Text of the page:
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QB free agency

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Anthony L. Cuaycong-125

Courtside

To argue that the National Football League has been having a bizarre offseason would be to understate the obvious, and not simply because of the continued threat of the new coronavirus pandemic. For the first time in a long, long while, quarterbacks aren’t in demand. Erstwhile Patriot Tom Brady was a target of suitors, certainly, and for more reasons than 20 years’ worth of achievements show. For others who have had significant burn under center, however, the free-agent market doesn’t seem to be inviting at all. Even as unease and accompanying movement have historically been tied to the most important position relative to success, 2020 appears to be setting itself up as an outlier.

Fit is crucial, to be sure. Even Brady found his options curtailed in this regard; he was keen on touching base with the Niners and Titans after he bid the Patriots farewell, but their interest, iffy at best to begin with, was further stunted by their comfort level with resident stars Jimmy Garoppolo and Ryan Tannehill. That said, others still on the lookout for landing spots didn’t figure their employment opportunities to be slim to none. Which isn’t to say they’re not wanted. They may, but on conditions they would be hard-pressed to accept: as backup, or with few guarantees, or both.

In the case of former league Most Valuable Player Cam Newton, the questions start with his capacity to keep taking a beating on the field. Parenthetically, even the Panthers had worries, going so far as to look for trade partners during the season, and then just releasing him after finding no takers. And while his former employers did give him a clean bill of health, the inability to check him out firsthand given community quarantine protocols coupled with the dearth of starting positions and his likely asking price scared potential suitors away.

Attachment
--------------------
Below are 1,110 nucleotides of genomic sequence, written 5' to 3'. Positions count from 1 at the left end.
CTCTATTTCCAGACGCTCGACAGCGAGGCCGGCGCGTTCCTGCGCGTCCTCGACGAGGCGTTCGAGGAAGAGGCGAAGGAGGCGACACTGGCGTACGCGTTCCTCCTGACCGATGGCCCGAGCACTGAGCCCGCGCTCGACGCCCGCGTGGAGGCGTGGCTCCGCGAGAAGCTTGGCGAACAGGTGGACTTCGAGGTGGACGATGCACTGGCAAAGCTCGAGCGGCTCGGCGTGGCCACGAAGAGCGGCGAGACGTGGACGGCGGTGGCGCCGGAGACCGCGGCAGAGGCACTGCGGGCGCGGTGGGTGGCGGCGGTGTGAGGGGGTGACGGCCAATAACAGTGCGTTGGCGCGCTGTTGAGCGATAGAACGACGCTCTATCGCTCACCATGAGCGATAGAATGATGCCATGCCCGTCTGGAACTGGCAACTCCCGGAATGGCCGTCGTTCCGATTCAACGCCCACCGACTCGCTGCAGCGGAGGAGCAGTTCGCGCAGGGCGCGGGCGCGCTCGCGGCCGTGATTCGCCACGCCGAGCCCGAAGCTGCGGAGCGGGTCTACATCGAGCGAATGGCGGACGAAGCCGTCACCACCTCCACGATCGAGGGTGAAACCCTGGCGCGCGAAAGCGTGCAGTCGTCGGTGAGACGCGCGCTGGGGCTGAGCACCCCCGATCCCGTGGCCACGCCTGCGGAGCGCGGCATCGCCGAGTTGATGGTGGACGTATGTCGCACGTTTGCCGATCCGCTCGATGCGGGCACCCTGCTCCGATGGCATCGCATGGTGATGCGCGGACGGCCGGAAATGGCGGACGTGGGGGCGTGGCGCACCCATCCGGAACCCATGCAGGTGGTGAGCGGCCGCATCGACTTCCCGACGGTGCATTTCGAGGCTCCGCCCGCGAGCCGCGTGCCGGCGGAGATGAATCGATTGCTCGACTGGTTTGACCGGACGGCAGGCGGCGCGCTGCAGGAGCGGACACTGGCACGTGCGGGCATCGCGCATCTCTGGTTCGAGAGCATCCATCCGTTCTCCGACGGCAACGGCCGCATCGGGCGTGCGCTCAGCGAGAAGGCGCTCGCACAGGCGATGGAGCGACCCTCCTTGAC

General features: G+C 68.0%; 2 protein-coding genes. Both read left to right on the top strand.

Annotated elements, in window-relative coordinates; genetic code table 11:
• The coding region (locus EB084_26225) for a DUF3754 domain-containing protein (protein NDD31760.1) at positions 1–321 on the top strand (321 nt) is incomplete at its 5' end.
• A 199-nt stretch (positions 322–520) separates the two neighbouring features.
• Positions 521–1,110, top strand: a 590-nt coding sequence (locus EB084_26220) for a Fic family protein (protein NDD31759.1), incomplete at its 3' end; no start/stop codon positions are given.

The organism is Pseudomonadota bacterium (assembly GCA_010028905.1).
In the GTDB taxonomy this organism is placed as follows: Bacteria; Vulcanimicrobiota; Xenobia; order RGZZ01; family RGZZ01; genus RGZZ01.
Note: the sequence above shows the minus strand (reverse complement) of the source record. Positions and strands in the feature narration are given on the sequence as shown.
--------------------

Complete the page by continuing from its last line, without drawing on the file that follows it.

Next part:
Super Bowl XLVII MVP Joe Flacco has it worse, released by the Broncos with a “failed physical” designation and thereby forced to accept the plan to keep playing at age 35 as more of a pipe dream. And then there is Jameis Winston, fresh off a campaign in which he passed for a whopping 5,109 yards and 33 touchdowns. With Brady waiting in the wings, the Buccaneers had ample cause to lead him and his predilection for interceptions to the exit. Seeing no one so much as pass by his doorstep is, however, another matter altogether.

For the unexpected castoffs, there is no recourse but to keep plodding on and hope for the best. They have talent and experience. All they lack is opportunity, and they know they would do well to believe it will come, and be prepared when it does.

 

Anthony L. Cuaycong has been writing Courtside since BusinessWorld introduced a Sports section in 1994.

alcuaycong@bworldonline.com





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